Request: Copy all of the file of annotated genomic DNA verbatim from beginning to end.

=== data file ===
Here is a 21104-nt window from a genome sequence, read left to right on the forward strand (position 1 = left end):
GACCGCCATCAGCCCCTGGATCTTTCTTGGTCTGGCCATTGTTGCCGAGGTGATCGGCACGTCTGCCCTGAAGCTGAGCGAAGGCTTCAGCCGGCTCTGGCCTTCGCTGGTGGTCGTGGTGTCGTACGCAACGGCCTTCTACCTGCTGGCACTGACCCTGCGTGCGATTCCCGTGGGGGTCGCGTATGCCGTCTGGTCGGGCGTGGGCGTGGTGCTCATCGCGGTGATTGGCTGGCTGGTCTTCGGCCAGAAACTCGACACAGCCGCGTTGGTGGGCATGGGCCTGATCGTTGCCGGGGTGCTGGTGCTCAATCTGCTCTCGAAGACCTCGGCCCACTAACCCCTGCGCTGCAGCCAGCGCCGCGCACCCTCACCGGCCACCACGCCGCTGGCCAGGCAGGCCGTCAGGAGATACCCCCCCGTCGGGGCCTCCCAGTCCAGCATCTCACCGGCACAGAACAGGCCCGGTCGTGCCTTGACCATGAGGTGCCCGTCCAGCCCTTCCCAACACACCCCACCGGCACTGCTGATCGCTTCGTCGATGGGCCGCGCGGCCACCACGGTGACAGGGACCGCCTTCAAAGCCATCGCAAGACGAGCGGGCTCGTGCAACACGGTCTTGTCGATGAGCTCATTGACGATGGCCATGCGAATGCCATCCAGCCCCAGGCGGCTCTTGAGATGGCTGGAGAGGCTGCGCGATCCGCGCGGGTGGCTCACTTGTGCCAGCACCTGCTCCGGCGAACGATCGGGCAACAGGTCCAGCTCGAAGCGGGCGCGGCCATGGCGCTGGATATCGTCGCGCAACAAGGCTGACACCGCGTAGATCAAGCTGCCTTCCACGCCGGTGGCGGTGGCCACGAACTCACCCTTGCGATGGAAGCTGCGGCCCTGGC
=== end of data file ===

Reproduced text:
Here is a 21104-nt window from a genome sequence, read left to right on the forward strand (position 1 = left end):
GACCGCCATCAGCCCCTGGATCTTTCTTGGTCTGGCCATTGTTGCCGAGGTGATCGGCACGTCTGCCCTGAAGCTGAGCGAAGGCTTCAGCCGGCTCTGGCCTTCGCTGGTGGTCGTGGTGTCGTACGCAACGGCCTTCTACCTGCTGGCACTGACCCTGCGTGCGATTCCCGTGGGGGTCGCGTATGCCGTCTGGTCGGGCGTGGGCGTGGTGCTCATCGCGGTGATTGGCTGGCTGGTCTTCGGCCAGAAACTCGACACAGCCGCGTTGGTGGGCATGGGCCTGATCGTTGCCGGGGTGCTGGTGCTCAATCTGCTCTCGAAGACCTCGGCCCACTAACCCCTGCGCTGCAGCCAGCGCCGCGCACCCTCACCGGCCACCACGCCGCTGGCCAGGCAGGCCGTCAGGAGATACCCCCCCGTCGGGGCCTCCCAGTCCAGCATCTCACCGGCACAGAACAGGCCCGGTCGTGCCTTGACCATGAGGTGCCCGTCCAGCCCTTCCCAACACACCCCACCGGCACTGCTGATCGCTTCGTCGATGGGCCGCGCGGCCACCACGGTGACAGGGACCGCCTTCAAAGCCATCGCAAGACGAGCGGGCTCGTGCAACACGGTCTTGTCGATGAGCTCATTGACGATGGCCATGCGAATGCCATCCAGCCCCAGGCGGCTCTTGAGATGGCTGGAGAGGCTGCGCGATCCGCGCGGGTGGCTCACTTGTGCCAGCACCTGCTCCGGCGAACGATCGGGCAACAGGTCCAGCTCGAAGCGGGCGCGGCCATGGCGCTGGATATCGTCGCGCAACAAGGCTGACACCGCGTAGATCAAGCTGCCTTCCACGCCGGTGGCGGTGGCCACGAACTCACCCTTGCGATGGAAGCTGCGGCCCTGGC